I expect to be able to work with the binary number, but it's automatically converted to an int when stored in a variable. How do I keep it to just a string of "0b1110"( for example) instead of it being stored as '14'

```
a = 0b1110
b = 0b101
print a, b
```

I expect to be able to work with the binary number, but it's automatically converted to an int when stored in a variable. How do I keep it to just a string of "0b1110"( for example) instead of it being stored as '14'

```
a = 0b1110
b = 0b101
print a, b
```

String literals have quotes around them. Integers are integers regardless of if you write them in base10 or base2, they aren't being converted, it's the same thing. You can print an integer as base2 by using the `bin`

function or by using string formatting:

```
>>> '{:b}'.format(55)
'110111'
>>> bin(55)
'0b110111'
>>> type(0b110111)
<class 'int'>
```

i got it fingered out!

like the others, I know they meant figure it out on paper. but I wanted to try to code an alternative.

```
def counting_bits(a,b):
a = '{:b}'.format(a)
b = '{:b}'.format(b)
a.zfill(len(b))
b.zfill(len(a))
for i in a:
ans = (
['1'
for i in range(len(a))
if a[i] != 0 or b[i] != 0 ])
ans = '0b' + ''.join(ans)
ans = int(ans, 2)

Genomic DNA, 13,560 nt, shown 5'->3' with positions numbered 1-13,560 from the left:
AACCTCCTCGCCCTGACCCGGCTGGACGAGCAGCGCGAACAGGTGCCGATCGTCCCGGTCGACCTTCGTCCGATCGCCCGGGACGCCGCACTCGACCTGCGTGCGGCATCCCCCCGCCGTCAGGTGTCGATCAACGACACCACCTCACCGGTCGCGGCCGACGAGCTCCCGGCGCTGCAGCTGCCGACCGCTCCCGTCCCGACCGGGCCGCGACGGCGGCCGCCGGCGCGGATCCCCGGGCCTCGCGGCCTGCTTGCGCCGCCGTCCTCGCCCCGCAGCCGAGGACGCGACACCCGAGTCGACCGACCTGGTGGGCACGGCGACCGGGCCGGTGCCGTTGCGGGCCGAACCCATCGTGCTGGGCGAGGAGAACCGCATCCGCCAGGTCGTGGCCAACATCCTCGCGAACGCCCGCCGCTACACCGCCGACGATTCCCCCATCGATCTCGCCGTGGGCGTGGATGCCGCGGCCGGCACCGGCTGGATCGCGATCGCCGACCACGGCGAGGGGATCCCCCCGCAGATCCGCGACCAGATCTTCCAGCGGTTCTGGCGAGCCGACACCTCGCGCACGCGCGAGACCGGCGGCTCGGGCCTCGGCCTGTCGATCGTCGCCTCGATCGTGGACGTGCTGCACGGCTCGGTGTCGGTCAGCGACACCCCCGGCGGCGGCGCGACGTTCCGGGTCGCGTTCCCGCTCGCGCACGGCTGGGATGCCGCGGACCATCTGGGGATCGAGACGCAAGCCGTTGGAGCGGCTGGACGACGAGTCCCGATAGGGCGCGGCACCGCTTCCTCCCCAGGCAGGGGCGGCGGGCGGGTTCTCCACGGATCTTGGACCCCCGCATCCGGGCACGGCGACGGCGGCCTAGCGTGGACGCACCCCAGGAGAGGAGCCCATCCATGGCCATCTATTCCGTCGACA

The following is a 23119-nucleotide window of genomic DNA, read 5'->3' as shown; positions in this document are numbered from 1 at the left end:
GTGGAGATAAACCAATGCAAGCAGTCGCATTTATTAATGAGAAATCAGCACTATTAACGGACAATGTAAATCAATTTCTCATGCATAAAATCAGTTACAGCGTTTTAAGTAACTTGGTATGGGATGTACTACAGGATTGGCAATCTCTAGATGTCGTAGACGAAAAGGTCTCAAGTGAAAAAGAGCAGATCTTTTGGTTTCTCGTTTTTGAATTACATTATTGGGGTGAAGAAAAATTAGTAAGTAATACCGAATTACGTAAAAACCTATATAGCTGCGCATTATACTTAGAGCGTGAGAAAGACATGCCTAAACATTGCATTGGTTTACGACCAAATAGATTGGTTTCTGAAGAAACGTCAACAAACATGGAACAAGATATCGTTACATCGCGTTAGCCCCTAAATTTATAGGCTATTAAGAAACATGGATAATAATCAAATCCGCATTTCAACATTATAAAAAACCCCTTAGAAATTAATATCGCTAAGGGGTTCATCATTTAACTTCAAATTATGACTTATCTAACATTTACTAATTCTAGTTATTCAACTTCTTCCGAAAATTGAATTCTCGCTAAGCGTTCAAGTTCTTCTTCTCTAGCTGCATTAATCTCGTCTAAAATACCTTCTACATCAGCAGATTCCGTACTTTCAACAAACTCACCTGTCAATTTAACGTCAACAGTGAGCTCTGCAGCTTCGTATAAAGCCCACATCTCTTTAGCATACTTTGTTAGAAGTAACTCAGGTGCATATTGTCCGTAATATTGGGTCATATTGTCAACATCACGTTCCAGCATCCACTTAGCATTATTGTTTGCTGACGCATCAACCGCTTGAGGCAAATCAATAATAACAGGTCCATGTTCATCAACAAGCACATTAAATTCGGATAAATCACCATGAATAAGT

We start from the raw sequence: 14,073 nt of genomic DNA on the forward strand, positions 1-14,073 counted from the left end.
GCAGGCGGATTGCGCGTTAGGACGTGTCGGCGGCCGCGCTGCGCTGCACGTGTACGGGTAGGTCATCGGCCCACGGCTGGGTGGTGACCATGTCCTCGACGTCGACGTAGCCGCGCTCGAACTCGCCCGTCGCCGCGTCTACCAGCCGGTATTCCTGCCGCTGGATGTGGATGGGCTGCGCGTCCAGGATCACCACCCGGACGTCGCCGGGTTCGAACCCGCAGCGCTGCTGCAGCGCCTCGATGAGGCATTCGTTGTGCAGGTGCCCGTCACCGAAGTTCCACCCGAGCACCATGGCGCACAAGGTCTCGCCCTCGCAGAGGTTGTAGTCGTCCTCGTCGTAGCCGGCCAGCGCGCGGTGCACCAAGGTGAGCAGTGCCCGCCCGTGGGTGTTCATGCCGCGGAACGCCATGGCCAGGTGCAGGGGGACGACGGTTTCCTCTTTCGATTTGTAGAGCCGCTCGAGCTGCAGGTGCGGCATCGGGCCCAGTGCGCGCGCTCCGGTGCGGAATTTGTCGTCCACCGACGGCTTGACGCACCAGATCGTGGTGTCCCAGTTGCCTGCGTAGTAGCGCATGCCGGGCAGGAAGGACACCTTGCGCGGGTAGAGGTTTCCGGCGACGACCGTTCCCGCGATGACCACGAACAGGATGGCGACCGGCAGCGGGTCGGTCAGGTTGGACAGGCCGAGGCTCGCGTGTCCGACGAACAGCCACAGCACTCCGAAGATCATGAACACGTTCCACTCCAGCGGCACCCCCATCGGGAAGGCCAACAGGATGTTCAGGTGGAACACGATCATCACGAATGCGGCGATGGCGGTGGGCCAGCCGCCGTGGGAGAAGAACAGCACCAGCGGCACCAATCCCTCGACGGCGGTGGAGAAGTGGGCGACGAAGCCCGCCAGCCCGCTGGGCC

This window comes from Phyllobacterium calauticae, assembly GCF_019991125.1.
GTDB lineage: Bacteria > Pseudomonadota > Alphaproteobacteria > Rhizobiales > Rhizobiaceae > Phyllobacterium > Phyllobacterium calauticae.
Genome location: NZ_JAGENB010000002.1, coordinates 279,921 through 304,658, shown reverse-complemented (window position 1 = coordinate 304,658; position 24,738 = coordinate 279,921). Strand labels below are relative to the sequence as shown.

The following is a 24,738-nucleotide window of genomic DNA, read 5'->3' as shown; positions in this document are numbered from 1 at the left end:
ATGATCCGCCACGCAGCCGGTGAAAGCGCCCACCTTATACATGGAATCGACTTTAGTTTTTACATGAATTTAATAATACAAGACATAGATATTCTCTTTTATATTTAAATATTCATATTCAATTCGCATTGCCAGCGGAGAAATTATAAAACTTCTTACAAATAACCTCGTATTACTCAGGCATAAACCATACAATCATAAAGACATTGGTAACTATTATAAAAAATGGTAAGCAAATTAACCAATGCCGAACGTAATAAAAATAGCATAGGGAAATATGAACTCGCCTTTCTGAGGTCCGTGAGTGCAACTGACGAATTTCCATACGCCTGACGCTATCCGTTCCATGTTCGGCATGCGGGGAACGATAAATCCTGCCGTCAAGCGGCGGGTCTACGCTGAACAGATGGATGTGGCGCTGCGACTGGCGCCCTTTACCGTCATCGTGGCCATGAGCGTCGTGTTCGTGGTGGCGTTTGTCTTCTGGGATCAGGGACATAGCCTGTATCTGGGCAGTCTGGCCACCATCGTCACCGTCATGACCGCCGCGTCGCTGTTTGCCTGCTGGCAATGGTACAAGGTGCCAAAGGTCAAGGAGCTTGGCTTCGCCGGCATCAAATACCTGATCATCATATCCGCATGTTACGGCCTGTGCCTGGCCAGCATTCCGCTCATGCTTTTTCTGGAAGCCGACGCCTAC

return bin(ans)
print counting_bits(0b1110,0b101)
```

That loop of yours looks like it's doing the exact same thing over and over

I find that having more than one NOT in an expression makes it very difficult to read:

`a[i] != 0 or b[i] != 0`

I would write that as:

`a[i] or b[i]`

I also don't think any elements of a/b will be the integer 0 so the outcome of that expression is always the same

I made some changes yesterday. sorry about not updating here.

```
def counting_bits(a,b):
a = '{:b}'.format(a)
b = '{:b}'.format(b)
a = a.zfill(len(b))
b = b.zfill(len(a))
ans = ['0' if a[i] == '0' and b[i] == '0' else '1' for i in range(len(a))]
ans = '0b' + ''.join(ans)
ans = int(ans, 2)
return ans
print bin(counting_bits(0b1110,0b101))
```

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